Jackie Chan's action comedy - Fascinating examples of different approaches to the film editing in US and Hong Kong.
Here's a short overview of how to make your own contact microphone using piezo crystals.
This technique was taught to me by Alan Lamb when we worked together as part of the 2006 Unsound Festival. He'd developed this approach for recording 'the wires,' a large-scale aeolian harp modeled on telegraph poles he recorded in Western Australia.
I'm using a couple of piezo sensors (RS part number 285-784), an RCA lead, a soldering iron, scissors or wire strippers, some tape and half a dozen cable ties.
Start by cutting the RCA lead in half and stripping the wires.
Then get ready to solder the two connections on either side of the piezo onto the wires of one of the RCA leads.
The tricky part is soldering and it's worth double-checking you've got the connection firmly soldered before proceeding.
Once the piezo are attached, you need to insulate the wires again.
I use electrical tape and carefully wrap it around one wire and then around both.
Once insulated, I attach the wires and piezos to matchsticks with cable ties.
You can use glue for this but I couldn't find anything suitable today. Alan used a sealant to weather-proof the piezo after gluing them to 'the wires' and this can extend their life considerably.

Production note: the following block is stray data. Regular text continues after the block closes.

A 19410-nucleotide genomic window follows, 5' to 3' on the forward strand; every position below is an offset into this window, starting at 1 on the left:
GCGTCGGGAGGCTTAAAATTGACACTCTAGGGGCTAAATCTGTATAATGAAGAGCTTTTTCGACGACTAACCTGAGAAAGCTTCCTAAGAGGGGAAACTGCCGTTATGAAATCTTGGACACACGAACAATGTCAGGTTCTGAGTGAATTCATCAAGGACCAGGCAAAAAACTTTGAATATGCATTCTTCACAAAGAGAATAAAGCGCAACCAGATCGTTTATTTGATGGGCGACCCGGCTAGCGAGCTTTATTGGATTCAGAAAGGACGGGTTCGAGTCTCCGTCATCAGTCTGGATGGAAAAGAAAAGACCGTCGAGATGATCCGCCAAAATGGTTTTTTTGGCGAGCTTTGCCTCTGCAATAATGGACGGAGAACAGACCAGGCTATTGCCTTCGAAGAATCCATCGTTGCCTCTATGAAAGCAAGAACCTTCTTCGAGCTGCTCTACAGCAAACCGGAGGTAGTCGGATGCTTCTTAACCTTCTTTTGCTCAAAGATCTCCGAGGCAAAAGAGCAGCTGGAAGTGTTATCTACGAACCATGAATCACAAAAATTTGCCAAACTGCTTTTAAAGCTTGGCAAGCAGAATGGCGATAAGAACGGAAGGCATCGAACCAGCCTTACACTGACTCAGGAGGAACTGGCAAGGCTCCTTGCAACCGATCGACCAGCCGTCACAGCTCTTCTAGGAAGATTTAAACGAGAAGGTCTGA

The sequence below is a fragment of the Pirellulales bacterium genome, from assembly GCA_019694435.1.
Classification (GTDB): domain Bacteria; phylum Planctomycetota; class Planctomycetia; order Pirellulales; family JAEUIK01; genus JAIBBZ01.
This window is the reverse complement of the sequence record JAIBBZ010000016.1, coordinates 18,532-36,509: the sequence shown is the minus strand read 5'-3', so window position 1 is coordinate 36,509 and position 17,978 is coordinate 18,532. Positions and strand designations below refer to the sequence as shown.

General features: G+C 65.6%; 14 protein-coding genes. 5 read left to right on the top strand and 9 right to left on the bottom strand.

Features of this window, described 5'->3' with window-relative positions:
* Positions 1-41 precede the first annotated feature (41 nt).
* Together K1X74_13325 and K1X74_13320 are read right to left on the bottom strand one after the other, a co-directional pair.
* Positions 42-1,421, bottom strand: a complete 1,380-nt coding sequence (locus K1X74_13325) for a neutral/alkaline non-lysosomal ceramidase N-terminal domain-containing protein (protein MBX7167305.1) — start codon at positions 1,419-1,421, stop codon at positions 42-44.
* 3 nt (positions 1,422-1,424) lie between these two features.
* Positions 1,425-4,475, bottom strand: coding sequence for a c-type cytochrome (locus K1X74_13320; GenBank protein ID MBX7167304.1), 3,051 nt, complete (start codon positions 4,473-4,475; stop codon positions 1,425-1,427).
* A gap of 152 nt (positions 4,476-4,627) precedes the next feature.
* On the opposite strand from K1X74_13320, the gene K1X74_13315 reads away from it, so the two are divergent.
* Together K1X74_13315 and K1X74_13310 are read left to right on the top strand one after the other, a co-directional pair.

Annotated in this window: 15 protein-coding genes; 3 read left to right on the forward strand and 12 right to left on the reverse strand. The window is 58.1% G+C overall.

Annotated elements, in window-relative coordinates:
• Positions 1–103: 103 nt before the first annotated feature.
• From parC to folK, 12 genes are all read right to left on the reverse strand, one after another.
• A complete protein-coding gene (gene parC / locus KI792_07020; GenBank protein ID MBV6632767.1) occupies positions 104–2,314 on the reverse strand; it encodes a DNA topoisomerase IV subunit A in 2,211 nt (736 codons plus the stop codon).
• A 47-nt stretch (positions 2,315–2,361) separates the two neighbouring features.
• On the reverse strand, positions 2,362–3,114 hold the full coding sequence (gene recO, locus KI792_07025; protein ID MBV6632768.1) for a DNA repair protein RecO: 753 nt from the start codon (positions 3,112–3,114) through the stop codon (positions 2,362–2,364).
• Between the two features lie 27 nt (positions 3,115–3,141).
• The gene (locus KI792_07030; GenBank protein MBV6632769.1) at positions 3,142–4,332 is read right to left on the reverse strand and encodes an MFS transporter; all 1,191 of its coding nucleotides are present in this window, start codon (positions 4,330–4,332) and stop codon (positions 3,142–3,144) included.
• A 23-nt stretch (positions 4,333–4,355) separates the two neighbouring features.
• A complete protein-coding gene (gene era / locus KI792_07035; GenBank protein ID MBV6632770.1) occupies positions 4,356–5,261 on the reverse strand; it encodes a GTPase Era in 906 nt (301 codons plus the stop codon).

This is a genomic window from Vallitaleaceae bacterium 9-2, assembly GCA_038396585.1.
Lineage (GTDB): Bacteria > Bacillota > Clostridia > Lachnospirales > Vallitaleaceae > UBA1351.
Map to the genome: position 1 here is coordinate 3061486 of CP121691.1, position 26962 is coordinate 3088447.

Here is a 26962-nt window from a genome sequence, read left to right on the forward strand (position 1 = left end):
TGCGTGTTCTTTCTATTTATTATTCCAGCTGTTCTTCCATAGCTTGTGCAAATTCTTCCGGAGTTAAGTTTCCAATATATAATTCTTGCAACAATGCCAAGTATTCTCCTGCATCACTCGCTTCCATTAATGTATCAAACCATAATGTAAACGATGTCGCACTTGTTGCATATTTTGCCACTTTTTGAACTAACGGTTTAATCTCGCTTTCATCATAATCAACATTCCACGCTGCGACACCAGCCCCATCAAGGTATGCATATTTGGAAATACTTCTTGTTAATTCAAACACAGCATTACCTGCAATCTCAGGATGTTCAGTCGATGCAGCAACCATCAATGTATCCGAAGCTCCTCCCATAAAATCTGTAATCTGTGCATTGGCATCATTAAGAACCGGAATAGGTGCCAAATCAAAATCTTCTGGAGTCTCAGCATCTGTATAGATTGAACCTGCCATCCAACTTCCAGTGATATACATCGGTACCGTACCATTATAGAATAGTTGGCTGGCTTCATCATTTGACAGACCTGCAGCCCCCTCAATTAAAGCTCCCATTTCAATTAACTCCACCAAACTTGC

These piezo contact microphones are great for a wide variety of applications.
Today I tried using them to record a biscuit tin being used as a hand drum. I've used blu-tack to apply them but you can also sticky tape them onto a surface for temporary application, or longer depending on the tape used.
One common problem is a humming sound, which can be eased or removed by earthing the object being recorded. The biscuit tin was earthed when I held it but the Zoom H4 recorder also needed earthing by sitting it on my lap.
You can hear a short demonstration of the biscuit tin hand drum recorded in stereo with two piezo contact microphones below.
Biscuit tin drumming by bassling